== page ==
Bolt Finale Spoiled By Injury 

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LONDON, CMC – The glorious finale anticipated for Usain Bolt never materialised as the legendary sprinter pulled up injured in the final of the sprint relay, in his second major disappointment of the IAAF World Championships on Saturday.
Bolt, who calls time on his illustrious career at the end of the showpiece, was chasing down the United States and Great Britain on the final leg when he sustained what appeared to be a hamstring injury after 20 metres and failed to continue.
He had received the baton in third place and seemed poised to create a close finish when he suddenly jumped in the air clutching his left hamstring.
Bolt tried to continue but eventually fell to the track in frustration, bringing an unflattering end to an otherwise fabulous career.
Bolt’s injury was blamed on the length of time the athletes were kept in the call room.
“Its tragic,” said Bolt’s relay teammate Yohan Blake who ran the third leg.
“The race was 10 minutes late, inside was really cold and Usain said to me ‘Yohan, I don’t like this’.”
He added: “It was just crazy and to see a true legend of the sport to go down like that, and we as Jamaicans and the world don’t like to see that. We wanted him to go out in style and we went out there to give it our all and it came to that.”
Men’s sprint hurdles champion, Omar McLeod who led off the relay, said the end was not the one they had envisioned for the retiring Bolt.
“It’s heart wrenching. I gave it my all and I really wanted, especially Usain to leave golden,” he said.
“We wanted to win, but even if it was a medal. It’s really heart wrenching … I don’t know what to say honestly. I couldn’t believe, I was [in] shock, utter disbelief.”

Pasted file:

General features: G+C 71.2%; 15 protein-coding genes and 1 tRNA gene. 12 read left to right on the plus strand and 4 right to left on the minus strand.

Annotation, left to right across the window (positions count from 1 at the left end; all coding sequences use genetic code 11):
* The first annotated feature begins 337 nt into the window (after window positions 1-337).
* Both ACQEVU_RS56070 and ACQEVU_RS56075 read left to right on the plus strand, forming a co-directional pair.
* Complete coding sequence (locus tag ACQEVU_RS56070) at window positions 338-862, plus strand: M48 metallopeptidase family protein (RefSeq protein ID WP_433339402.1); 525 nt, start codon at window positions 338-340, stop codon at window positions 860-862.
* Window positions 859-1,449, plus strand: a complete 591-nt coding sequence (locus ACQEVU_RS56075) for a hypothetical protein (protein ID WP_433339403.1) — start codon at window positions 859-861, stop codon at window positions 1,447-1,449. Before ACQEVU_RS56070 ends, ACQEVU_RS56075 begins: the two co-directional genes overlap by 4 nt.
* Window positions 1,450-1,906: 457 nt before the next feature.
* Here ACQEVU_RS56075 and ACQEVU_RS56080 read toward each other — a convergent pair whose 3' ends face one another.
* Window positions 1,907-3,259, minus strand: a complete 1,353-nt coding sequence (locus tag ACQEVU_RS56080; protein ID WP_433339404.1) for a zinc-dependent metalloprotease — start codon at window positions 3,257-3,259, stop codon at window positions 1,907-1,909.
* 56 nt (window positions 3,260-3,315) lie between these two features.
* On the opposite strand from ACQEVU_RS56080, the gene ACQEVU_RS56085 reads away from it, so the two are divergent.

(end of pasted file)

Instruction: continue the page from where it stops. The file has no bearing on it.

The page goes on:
McLeod also slammed the protracted wait time.
“[It’s] ridiculous man … we were there about like 45 minutes. I think they had about three medals ceremonies before we went out so we were really trying our hardest to stay warm and keep upbeat, but it was ridiculous.”
Julian Forte, who ran the second leg, was also stunned by Bolt’s injury.
“I felt like it happened to me. I was on the corner at the time when it happened, I didn’t want to believe it … it’s devastating,” he lamented.
“I really wanted to be a part of the team that sent Usain off in style. Unfortunately, it happened and it’s just a part of the sport.”
American Justin Gatlin, the recently crowned 100m champion, also weighed in.
“I am sorry he got this injury. He is still the best in the world.
“I don’t want to say this but I understand we need to be ready early but I think we took our clothes off a little too early. It’s a little chilly in here so I think that’s where the cramp came from. That’s what he suffered with. He was running out there cold.”
He added: “I think they really need to look into that and do something about it.”
Great Britain won the event in a world-leading 37.47, just ahead of the USA who clocked 37.52 for silver and Japan who were third in 38.04.
In the women’s final, meanwhile, Jamaica with Jura Levy, Natasha Morrison, Simone Facey and Sashalee Forbes, took bronze in a season best 42.19.
USA topped the field in a world-leading 41.82 ahead Continued on page 22
Bolt from page 24
of Great Britain with 42.12.
The disappointment continued for the Caribbean when Trinidad and Tobago’s Keshorn Walcott could only muster seventh with a throw of 84.48m in the men’s javelin, won by Johannes Vetter of Germany with 89.89m.
Grenadian Kurt Felix also finished seventh in the men’s decathlon with 8,227 points while his teammate Lindon Victor failed to complete his outing. Frenchman Kevin Mayer took gold with a world leading 8,768 points.
Ealier in the day, Jamaica women’s team advanced to the 4x400m final while the men’s team failed in their bid.
The team of Anastasia Le-Roy, Anneisha Mclaughlin-Whilby, Chrisann Gordon and Stephenie Ann McPherson, running in that order, clocked a season-best three minutes, 23.64 seconds to finish ahead of Nigeria in 3:25.40 in heat two.
McLaughlin-Whilby said the run was “pretty comfortable”
“We just wanted to do enough to qualify safely, so we are happy to have done that,” she said.
Gordon added: “We led it the whole way so we are a strong challenger for the gold medal. We can go even harder. We work well together and never give up.”
The men’s 4x400m team, however, crashed out after crossing the line in 3:01.98, behind heat one winners Spain in 3:01.72
Peter Matthews, Steven Gayle, Jamari Rose and Rusheen McDonald comprised the team.

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